At a morning news conference to address new annexation legislation, mayoral candidate David Crockett said that city residents might need the option to separate from the county.
"One alternative is to let cities above a certain size have a right to vote to separate from the county they are in and be independent," he said. "An independent Chattanooga would pay one tax, not two; have the lowest property taxes in Hamilton County; and could invest more in its neglected communities with better roads, infrastructure, affordable housing and better schools."
Crockett's comments are in response to proposed legislation that would allow residents to vote to leave a municipality.
Sen. Bo Watson, R-Hixson, and Rep. Mike Carter, R-Ooltewah, proposed the legislation that would allow voters to say whether they want to separate from cities. Watson told The Tennessean that cities have added land and taken taxes from residents there but failed to provide adequate services to residents in the annexed areas. Residents in those areas should have the option for deannexation, he said. Click here to read more from The Tennessean.
Crockett said that the proposed legislation would hurt the city and its bond rating, and that the state has an antiquated tax system.
Mayor Andy Berke commented on the legislation and noted that it's failed in the past.
"Previous legislation would have harmed our city and citizens through untold, unintended consequences, and I'm grateful it didn't pass," he said. "We'll review this bill carefully and do what's best for Chattanooga."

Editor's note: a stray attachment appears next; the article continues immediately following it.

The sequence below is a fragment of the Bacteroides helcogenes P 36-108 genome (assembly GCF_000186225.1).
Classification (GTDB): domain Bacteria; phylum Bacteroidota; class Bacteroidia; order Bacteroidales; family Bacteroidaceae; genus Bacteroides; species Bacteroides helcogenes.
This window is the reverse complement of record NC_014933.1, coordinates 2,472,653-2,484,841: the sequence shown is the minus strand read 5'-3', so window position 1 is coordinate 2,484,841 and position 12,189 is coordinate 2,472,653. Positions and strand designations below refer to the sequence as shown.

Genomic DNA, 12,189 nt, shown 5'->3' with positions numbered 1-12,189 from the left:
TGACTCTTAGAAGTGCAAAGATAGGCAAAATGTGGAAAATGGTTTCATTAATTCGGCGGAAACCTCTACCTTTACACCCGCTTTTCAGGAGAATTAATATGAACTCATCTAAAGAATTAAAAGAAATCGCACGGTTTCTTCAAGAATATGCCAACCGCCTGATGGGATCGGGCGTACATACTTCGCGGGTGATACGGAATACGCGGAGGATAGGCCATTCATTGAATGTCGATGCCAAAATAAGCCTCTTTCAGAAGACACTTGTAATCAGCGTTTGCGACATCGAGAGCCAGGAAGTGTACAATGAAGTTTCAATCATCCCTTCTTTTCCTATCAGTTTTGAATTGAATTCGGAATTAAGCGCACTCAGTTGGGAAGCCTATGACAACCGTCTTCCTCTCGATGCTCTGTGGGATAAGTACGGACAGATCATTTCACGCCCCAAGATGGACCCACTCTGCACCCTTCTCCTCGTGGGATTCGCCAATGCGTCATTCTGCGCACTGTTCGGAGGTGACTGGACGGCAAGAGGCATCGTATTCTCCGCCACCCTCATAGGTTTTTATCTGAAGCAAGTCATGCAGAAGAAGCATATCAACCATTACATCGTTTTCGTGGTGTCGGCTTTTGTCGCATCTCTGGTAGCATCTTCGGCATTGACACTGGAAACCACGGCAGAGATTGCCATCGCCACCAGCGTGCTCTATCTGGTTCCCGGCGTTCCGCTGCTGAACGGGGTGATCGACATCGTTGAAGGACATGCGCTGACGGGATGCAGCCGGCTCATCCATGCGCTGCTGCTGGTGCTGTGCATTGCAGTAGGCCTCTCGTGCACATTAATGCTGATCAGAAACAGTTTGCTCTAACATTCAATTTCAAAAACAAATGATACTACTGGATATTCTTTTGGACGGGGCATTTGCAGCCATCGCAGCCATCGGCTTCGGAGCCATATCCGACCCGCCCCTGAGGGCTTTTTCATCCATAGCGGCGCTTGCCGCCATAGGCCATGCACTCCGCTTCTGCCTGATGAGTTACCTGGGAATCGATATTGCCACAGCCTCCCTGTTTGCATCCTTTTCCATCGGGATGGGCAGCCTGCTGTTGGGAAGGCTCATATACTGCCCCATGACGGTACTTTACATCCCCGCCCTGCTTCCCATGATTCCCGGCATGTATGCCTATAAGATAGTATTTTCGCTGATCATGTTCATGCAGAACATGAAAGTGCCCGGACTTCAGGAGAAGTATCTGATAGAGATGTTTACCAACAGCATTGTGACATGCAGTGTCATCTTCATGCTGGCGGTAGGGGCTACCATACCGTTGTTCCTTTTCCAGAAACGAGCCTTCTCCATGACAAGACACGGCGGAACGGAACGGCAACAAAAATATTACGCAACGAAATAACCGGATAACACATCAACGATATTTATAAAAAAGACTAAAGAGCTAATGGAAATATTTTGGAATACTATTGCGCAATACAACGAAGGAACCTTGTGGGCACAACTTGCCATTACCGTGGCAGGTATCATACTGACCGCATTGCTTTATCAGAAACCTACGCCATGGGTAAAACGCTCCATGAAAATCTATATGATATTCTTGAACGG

He said leaders should consider every alternative to "level the playing field for taxpayers."
"You're free to live where you want, but it is not free," he said.
Crockett said if residents who live in an area annexed by a municipality have the option to vote to leave, Chattanooga city residents should have that same option.
He said he hopes to establish a respectful dialogue with leaders such as Hamilton County Mayor Jim Coppinger and state legislators on the issue.
He also criticized Berke, saying he has ignored this subject because of "political ambitions."
But Berke's campaign said Crockett is using divisive politics to win votes.
"Pitting city residents against county ones results in more time spent on political squabbles and less time spent on getting real results for taxpayers," the campaign said. "Instead, Mayor Berke is focused on how to improve our city and working with others to make progress for our entire region."
Watch his full news conference below.